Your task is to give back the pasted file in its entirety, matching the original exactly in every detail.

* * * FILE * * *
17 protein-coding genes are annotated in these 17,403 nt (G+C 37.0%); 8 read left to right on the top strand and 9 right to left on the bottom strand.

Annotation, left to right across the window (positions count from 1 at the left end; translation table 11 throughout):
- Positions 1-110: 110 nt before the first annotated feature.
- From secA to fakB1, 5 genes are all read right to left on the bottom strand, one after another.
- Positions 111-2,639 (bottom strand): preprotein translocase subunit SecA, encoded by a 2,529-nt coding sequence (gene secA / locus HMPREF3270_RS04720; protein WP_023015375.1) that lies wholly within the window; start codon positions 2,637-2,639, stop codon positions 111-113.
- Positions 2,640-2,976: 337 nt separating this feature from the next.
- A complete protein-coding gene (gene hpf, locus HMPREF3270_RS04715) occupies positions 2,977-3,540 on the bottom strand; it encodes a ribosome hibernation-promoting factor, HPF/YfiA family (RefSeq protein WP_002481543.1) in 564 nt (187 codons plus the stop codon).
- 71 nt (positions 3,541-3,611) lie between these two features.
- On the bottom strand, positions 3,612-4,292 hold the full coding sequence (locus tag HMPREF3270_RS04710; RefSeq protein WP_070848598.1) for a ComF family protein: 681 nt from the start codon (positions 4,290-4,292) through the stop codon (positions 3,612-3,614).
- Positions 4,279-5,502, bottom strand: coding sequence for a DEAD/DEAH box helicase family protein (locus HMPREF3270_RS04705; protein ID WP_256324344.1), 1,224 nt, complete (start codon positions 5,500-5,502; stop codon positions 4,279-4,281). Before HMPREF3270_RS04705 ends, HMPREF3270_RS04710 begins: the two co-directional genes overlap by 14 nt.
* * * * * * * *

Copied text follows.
17 protein-coding genes are annotated in these 17,403 nt (G+C 37.0%); 8 read left to right on the top strand and 9 right to left on the bottom strand.

Annotation, left to right across the window (positions count from 1 at the left end; translation table 11 throughout):
- Positions 1-110: 110 nt before the first annotated feature.
- From secA to fakB1, 5 genes are all read right to left on the bottom strand, one after another.
- Positions 111-2,639 (bottom strand): preprotein translocase subunit SecA, encoded by a 2,529-nt coding sequence (gene secA / locus HMPREF3270_RS04720; protein WP_023015375.1) that lies wholly within the window; start codon positions 2,637-2,639, stop codon positions 111-113.
- Positions 2,640-2,976: 337 nt separating this feature from the next.
- A complete protein-coding gene (gene hpf, locus HMPREF3270_RS04715) occupies positions 2,977-3,540 on the bottom strand; it encodes a ribosome hibernation-promoting factor, HPF/YfiA family (RefSeq protein WP_002481543.1) in 564 nt (187 codons plus the stop codon).
- 71 nt (positions 3,541-3,611) lie between these two features.
- On the bottom strand, positions 3,612-4,292 hold the full coding sequence (locus tag HMPREF3270_RS04710; RefSeq protein WP_070848598.1) for a ComF family protein: 681 nt from the start codon (positions 4,290-4,292) through the stop codon (positions 3,612-3,614).
- Positions 4,279-5,502, bottom strand: coding sequence for a DEAD/DEAH box helicase family protein (locus HMPREF3270_RS04705; protein ID WP_256324344.1), 1,224 nt, complete (start codon positions 5,500-5,502; stop codon positions 4,279-4,281). Before HMPREF3270_RS04705 ends, HMPREF3270_RS04710 begins: the two co-directional genes overlap by 14 nt.